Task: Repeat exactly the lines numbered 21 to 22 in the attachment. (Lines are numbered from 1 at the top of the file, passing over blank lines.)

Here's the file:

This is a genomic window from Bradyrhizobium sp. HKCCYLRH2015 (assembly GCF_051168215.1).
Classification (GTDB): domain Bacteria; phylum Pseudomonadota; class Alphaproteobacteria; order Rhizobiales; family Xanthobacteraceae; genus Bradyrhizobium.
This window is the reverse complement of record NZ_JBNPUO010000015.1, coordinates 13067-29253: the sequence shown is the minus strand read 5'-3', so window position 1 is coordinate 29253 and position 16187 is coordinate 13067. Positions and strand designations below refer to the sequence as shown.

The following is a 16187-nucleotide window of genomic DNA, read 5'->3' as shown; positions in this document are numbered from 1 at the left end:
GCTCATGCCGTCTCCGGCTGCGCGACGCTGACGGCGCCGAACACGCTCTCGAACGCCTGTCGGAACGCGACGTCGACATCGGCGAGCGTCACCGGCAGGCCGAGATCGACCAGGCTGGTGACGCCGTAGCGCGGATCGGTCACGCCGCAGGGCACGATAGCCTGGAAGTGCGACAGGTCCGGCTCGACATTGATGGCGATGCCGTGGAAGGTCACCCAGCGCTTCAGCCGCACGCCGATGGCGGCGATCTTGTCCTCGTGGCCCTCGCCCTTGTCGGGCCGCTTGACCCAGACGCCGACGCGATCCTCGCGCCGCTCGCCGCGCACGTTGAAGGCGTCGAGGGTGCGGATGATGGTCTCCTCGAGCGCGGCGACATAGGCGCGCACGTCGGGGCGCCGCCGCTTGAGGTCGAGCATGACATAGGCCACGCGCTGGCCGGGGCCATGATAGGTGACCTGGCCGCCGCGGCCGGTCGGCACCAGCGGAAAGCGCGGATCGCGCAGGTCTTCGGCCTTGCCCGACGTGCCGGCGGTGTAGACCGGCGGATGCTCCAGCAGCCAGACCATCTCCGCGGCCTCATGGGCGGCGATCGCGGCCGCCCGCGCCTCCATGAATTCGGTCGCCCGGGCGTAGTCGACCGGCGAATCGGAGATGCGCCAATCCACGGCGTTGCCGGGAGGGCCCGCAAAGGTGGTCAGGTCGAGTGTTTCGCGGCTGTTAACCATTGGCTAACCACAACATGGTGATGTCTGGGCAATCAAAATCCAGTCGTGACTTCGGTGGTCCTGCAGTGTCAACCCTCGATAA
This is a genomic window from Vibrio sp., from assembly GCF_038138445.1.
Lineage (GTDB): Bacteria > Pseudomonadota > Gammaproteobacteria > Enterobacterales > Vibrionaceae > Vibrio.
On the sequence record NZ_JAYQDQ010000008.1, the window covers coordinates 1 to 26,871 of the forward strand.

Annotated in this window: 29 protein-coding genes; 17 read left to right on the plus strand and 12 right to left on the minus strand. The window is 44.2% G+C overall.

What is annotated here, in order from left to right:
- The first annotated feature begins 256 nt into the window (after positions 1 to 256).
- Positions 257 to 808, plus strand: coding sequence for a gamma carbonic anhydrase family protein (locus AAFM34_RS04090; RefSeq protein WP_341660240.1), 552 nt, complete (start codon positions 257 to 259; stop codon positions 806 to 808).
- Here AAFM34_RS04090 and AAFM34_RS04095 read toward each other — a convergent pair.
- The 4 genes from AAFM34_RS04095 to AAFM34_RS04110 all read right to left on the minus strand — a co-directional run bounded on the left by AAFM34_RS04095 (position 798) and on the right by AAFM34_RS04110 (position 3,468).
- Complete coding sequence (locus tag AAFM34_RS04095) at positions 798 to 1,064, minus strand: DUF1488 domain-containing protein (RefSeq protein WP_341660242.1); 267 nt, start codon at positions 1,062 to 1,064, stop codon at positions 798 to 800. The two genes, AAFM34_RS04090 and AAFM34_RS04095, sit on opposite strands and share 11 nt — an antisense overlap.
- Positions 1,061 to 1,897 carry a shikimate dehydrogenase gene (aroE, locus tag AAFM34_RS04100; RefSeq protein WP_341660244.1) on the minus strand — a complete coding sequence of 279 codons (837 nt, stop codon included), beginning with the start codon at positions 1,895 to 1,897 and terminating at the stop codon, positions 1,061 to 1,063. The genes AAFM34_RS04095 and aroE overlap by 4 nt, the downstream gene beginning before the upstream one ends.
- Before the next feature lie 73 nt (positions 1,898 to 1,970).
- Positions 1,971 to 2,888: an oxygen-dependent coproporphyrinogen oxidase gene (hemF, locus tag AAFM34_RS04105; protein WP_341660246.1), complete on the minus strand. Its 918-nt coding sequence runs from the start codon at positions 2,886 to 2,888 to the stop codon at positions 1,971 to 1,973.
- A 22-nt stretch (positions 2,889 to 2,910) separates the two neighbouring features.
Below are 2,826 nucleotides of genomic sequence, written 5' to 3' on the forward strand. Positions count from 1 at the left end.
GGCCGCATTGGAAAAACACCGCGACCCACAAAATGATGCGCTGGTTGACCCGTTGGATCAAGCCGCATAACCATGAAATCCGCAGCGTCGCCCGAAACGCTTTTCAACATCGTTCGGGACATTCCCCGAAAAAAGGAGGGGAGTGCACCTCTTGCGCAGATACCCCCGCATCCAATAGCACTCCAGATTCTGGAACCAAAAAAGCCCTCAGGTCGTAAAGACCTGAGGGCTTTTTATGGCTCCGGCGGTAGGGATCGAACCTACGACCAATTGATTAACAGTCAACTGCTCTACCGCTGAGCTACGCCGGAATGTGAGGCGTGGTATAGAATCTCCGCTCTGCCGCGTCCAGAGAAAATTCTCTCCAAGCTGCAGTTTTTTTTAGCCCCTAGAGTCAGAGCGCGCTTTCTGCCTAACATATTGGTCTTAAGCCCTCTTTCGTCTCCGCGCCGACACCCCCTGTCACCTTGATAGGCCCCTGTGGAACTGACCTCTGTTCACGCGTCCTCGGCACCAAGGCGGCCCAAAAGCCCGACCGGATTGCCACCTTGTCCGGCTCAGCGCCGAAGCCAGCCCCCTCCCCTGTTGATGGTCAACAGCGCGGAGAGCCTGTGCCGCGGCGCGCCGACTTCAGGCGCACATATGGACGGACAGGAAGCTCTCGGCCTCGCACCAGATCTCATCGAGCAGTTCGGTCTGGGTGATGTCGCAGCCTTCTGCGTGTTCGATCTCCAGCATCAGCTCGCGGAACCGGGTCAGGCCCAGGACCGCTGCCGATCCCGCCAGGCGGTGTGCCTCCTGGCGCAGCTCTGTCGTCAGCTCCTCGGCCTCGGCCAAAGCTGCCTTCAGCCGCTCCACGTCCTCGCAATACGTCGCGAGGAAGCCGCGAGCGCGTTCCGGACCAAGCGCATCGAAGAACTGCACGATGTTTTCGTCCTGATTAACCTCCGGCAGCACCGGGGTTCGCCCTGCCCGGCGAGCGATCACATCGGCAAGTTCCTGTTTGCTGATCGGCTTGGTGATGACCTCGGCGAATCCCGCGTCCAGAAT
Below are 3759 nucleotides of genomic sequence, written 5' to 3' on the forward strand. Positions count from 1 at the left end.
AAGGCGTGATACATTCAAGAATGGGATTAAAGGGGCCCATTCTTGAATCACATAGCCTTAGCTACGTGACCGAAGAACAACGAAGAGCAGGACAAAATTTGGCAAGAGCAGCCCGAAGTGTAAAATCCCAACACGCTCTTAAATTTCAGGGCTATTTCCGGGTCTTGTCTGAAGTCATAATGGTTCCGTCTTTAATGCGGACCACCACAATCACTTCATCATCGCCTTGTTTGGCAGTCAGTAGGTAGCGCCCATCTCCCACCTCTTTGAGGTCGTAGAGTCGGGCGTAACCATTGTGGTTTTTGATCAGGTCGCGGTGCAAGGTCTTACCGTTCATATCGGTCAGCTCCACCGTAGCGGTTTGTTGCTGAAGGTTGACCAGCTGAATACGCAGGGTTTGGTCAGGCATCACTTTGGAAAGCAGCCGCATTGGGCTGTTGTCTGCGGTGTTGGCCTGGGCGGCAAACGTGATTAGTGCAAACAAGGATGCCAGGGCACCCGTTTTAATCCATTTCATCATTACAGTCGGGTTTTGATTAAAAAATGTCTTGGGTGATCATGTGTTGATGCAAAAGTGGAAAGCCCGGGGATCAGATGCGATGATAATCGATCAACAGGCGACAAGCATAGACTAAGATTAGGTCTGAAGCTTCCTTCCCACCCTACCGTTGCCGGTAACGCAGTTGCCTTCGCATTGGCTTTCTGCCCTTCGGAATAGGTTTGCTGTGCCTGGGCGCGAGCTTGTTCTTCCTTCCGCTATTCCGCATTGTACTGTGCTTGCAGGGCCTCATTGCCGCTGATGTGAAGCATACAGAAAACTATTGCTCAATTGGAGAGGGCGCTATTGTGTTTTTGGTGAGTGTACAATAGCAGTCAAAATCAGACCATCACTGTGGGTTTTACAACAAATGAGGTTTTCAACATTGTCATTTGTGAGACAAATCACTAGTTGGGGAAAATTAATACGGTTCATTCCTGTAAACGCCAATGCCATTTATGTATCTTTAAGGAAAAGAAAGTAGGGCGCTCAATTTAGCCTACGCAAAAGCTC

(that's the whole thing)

GGCCGCATTGGAAAAACACCGCGACCCACAAAATGATGCGCTGGTTGACCCGTTGGATCAAGCCGCATAACCATGAAATCCGCAGCGTCGCCCGAAACGCTTTTCAACATCGTTCGGGACATTCCCCGAAAAAAGGAGGGGAGTGCACCTCTTGCGCAGATACCCCCGCATCCAATAGCACTCCAGATTCTGGAACCAAAAAAGCCCTCAGGTCGTAAAGACCTGAGGGCTTTTTATGGCTCCGGCGGTAGGGATCGAACCTACGACCAATTGATTAACAGTCAACTGCTCTACCGCTGAGCTACGCCGGAATGTGAGGCGTGGTATAGAATCTCCGCTCTGCCGCGTCCAGAGAAAATTCTCTCCAAGCTGCAGTTTTTTTTAGCCCCTAGAGTCAGAGCGCGCTTTCTGCCTAACATATTGGTCTTAAGCCCTCTTTCGTCTCCGCGCCGACACCCCCTGTCACCTTGATAGGCCCCTGTGGAACTGACCTCTGTTCACGCGTCCTCGGCACCAAGGCGGCCCAAAAGCCCGACCGGATTGCCACCTTGTCCGGCTCAGCGCCGAAGCCAGCCCCCTCCCCTGTTGATGGTCAACAGCGCGGAGAGCCTGTGCCGCGGCGCGCCGACTTCAGGCGCACATATGGACGGACAGGAAGCTCTCGGCCTCGCACCAGATCTCATCGAGCAGTTCGGTCTGGGTGATGTCGCAGCCTTCTGCGTGTTCGATCTCCAGCATCAGCTCGCGGAACCGGGTCAGGCCCAGGACCGCTGCCGATCCCGCCAGGCGGTGTGCCTCCTGGCGCAGCTCTGTCGTCAGCTCCTCGGCCTCGGCCAAAGCTGCCTTCAGCCGCTCCACGTCCTCGCAATACGTCGCGAGGAAGCCGCGAGCGCGTTCCGGACCAAGCGCATCGAAGAACTGCACGATGTTTTCGTCCTGATTAACCTCCGGCAGCACCGGGGTTCGCCCTGCCCGGCGAGCGATCACATCGGCAAGTTCCTGTTTGCTGATCGGCTTGGTGATGACCTCGGCGAATCCCGCGTCCAGAAT
Below are 3759 nucleotides of genomic sequence, written 5' to 3' on the forward strand. Positions count from 1 at the left end.